23/08/2021 - 14:32

K+S Salt unveils refined plan for Ashburton

23/08/2021 - 14:32

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K+S Group has slashed the footprint of its proposed $350 million salt project in the Exmouth Gulf by almost one-third to reduce its environmental impact and increase output.

K+S unveiled several major changes to its proposal, including an 85 per cent reduction of the project development envelope. Photo: K+S Salt

Multinational salt producer K+S Group has slashed the footprint of its proposed $350 million salt project in the Exmouth Gulf by almost one third in a bid to reduce its environmental impact and increase output.

Last week, the company unveiled several major modifications to its Ashburton Salt proposal, including an 85 per cent reduction of the project development envelope, a 23,000-hectare decrease in the size of its road development envelope, and a plan to halve the number of seawater intake locations.

The refined proposal will result in the disturbance to algal mats halving from 16ha to 8ha, and the addition of a bitterns dilution pond to further minimise the impact on the marine environment.

Revised salt production modelling has also predicted the output will increase from 4.5 million tonnes per annum to 4.7mtpa.

It is understood the new layout is a product of several years' of studies and engineering work undertaken to improve the project’s economic feasibility and reduce its impact on the environment.

K+S Salt managing director Gerrit Gödecke said the decision to minimise the project footprint was one the company had made several years ago, but could not confirm until the research had been completed.

The company, which first unveiled plans to develop the salt project south of Onslow in 2016, is expected to provide more detail around the project changes when it submits its Public Environmental Review document later this year.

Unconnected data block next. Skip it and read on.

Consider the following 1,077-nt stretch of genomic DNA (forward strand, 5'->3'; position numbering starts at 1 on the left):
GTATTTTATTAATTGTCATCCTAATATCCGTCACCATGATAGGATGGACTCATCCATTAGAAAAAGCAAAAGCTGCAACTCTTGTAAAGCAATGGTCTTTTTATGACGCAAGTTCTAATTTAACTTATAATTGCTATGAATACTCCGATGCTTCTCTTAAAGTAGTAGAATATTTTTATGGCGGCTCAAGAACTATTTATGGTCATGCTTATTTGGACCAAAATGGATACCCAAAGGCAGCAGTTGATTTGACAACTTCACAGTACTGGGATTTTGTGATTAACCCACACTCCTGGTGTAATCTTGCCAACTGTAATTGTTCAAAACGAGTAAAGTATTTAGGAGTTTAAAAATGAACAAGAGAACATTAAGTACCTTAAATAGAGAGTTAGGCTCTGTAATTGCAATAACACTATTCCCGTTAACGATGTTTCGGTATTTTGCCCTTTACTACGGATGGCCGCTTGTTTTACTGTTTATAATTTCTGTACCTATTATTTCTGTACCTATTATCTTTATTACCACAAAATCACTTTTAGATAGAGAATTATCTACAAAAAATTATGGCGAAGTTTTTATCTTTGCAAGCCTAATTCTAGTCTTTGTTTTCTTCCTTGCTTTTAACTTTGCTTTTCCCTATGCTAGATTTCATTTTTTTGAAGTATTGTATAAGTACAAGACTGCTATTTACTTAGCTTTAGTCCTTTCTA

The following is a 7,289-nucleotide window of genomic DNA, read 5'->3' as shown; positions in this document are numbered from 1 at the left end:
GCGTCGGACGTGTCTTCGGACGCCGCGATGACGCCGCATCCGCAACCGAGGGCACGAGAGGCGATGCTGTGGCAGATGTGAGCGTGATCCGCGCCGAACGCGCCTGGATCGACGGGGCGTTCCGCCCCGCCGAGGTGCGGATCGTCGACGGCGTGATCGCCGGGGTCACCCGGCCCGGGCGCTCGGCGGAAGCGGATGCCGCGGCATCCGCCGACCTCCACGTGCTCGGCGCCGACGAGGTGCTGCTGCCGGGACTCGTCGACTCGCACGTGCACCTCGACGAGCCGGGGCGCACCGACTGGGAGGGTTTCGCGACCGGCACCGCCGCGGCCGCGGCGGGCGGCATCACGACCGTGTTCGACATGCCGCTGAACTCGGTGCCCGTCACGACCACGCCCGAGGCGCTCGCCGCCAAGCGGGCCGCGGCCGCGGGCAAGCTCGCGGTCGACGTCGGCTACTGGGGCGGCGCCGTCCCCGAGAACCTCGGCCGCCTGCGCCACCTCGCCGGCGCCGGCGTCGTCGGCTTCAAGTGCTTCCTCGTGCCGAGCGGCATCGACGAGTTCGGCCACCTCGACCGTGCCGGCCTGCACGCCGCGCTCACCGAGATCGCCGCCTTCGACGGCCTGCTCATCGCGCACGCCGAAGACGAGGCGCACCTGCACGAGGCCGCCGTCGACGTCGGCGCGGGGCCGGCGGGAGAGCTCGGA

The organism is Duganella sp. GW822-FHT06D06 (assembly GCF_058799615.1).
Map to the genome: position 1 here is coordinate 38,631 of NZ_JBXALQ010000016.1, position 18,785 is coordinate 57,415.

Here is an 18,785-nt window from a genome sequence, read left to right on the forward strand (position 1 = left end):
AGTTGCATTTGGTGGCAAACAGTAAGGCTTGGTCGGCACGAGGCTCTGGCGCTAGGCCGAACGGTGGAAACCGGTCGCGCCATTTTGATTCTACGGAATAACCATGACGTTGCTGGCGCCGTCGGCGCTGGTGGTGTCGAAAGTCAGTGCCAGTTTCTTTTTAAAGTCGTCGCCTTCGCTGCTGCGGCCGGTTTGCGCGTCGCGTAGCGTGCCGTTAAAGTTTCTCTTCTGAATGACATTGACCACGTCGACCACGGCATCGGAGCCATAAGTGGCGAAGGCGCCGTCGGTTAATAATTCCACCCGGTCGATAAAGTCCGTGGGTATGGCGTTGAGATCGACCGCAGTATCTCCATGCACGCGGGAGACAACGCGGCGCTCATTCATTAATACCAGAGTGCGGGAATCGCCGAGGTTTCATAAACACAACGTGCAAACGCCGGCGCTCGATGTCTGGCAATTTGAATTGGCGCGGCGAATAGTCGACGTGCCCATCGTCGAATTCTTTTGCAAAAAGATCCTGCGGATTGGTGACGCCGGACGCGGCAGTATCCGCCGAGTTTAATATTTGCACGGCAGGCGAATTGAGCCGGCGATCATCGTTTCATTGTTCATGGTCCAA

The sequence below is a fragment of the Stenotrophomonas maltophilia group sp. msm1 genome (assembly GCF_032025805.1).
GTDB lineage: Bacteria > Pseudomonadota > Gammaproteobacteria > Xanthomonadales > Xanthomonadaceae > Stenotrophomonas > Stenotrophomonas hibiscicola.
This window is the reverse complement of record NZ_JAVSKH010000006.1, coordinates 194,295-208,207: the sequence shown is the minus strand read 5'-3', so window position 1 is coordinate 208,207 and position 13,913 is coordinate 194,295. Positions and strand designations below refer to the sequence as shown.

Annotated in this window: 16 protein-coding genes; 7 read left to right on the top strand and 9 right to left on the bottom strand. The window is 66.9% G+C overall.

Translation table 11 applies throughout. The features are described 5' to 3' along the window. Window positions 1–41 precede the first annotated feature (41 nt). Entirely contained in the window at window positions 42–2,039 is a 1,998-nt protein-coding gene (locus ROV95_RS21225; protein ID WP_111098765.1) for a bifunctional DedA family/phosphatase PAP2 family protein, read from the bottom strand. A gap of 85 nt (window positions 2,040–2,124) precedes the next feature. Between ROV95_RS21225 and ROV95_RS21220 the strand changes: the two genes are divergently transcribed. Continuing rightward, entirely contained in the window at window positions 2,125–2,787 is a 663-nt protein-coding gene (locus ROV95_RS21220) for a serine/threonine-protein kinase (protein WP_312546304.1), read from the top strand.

The announcement coincides with the release of a review by the EPA into the state of the Exmouth Gulf, which found the fragile area was under increasing pressure and pushed for enhanced protections.

The review, launched at the request of the state government last year amid an influx of new project proposals, involved an investigation of how new and existing developments, including the Ashburton Salt project, could affect its environmental, social and cultural values.

Based on the findings, the EPA has recommended a new body be established to implement an integrated management approach for the protection of Exmouth Gulf and its sensitive areas.

Further, the EPA indicated the site’s protection could be strengthened by the avoidance of activities that could be pursued elsewhere and recommended proponents be required to demonstrate adaptation and resilience to climate change.

Mr Gödecke welcomed the review’s findings and said they were consistent with those made by the company in recent years, some of which had culminated in its decision to voluntarily surrender exploration permits for sensitive areas several years ago.

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